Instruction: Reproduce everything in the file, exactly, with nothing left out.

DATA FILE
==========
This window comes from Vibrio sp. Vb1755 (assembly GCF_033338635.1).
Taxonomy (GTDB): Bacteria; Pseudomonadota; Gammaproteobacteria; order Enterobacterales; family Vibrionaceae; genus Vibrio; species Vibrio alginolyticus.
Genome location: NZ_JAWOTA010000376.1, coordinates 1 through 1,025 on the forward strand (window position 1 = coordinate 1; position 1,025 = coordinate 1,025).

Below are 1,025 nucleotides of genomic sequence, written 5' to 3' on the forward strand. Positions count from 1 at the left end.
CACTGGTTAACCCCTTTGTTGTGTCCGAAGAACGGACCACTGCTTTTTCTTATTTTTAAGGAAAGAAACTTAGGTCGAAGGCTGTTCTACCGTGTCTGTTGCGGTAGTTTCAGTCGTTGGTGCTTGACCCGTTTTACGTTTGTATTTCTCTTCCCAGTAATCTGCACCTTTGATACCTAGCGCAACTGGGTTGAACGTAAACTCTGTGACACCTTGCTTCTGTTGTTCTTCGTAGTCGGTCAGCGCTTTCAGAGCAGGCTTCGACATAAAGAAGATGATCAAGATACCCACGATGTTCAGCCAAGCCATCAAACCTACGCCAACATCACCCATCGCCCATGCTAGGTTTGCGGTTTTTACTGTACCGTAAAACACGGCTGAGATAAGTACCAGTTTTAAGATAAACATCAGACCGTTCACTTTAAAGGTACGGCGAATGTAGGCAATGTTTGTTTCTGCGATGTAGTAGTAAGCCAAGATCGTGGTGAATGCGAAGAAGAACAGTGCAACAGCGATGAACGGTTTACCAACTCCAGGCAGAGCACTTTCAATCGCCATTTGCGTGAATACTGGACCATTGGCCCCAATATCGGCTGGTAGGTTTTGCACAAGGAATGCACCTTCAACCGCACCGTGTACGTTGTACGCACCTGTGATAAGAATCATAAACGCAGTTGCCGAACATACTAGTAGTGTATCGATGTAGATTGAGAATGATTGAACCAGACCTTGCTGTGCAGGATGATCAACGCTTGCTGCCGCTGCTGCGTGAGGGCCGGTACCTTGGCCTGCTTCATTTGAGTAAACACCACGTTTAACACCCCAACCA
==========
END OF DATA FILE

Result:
This window comes from Vibrio sp. Vb1755 (assembly GCF_033338635.1).
Taxonomy (GTDB): Bacteria; Pseudomonadota; Gammaproteobacteria; order Enterobacterales; family Vibrionaceae; genus Vibrio; species Vibrio alginolyticus.
Genome location: NZ_JAWOTA010000376.1, coordinates 1 through 1,025 on the forward strand (window position 1 = coordinate 1; position 1,025 = coordinate 1,025).

Below are 1,025 nucleotides of genomic sequence, written 5' to 3' on the forward strand. Positions count from 1 at the left end.
CACTGGTTAACCCCTTTGTTGTGTCCGAAGAACGGACCACTGCTTTTTCTTATTTTTAAGGAAAGAAACTTAGGTCGAAGGCTGTTCTACCGTGTCTGTTGCGGTAGTTTCAGTCGTTGGTGCTTGACCCGTTTTACGTTTGTATTTCTCTTCCCAGTAATCTGCACCTTTGATACCTAGCGCAACTGGGTTGAACGTAAACTCTGTGACACCTTGCTTCTGTTGTTCTTCGTAGTCGGTCAGCGCTTTCAGAGCAGGCTTCGACATAAAGAAGATGATCAAGATACCCACGATGTTCAGCCAAGCCATCAAACCTACGCCAACATCACCCATCGCCCATGCTAGGTTTGCGGTTTTTACTGTACCGTAAAACACGGCTGAGATAAGTACCAGTTTTAAGATAAACATCAGACCGTTCACTTTAAAGGTACGGCGAATGTAGGCAATGTTTGTTTCTGCGATGTAGTAGTAAGCCAAGATCGTGGTGAATGCGAAGAAGAACAGTGCAACAGCGATGAACGGTTTACCAACTCCAGGCAGAGCACTTTCAATCGCCATTTGCGTGAATACTGGACCATTGGCCCCAATATCGGCTGGTAGGTTTTGCACAAGGAATGCACCTTCAACCGCACCGTGTACGTTGTACGCACCTGTGATAAGAATCATAAACGCAGTTGCCGAACATACTAGTAGTGTATCGATGTAGATTGAGAATGATTGAACCAGACCTTGCTGTGCAGGATGATCAACGCTTGCTGCCGCTGCTGCGTGAGGGCCGGTACCTTGGCCTGCTTCATTTGAGTAAACACCACGTTTAACACCCCAACCA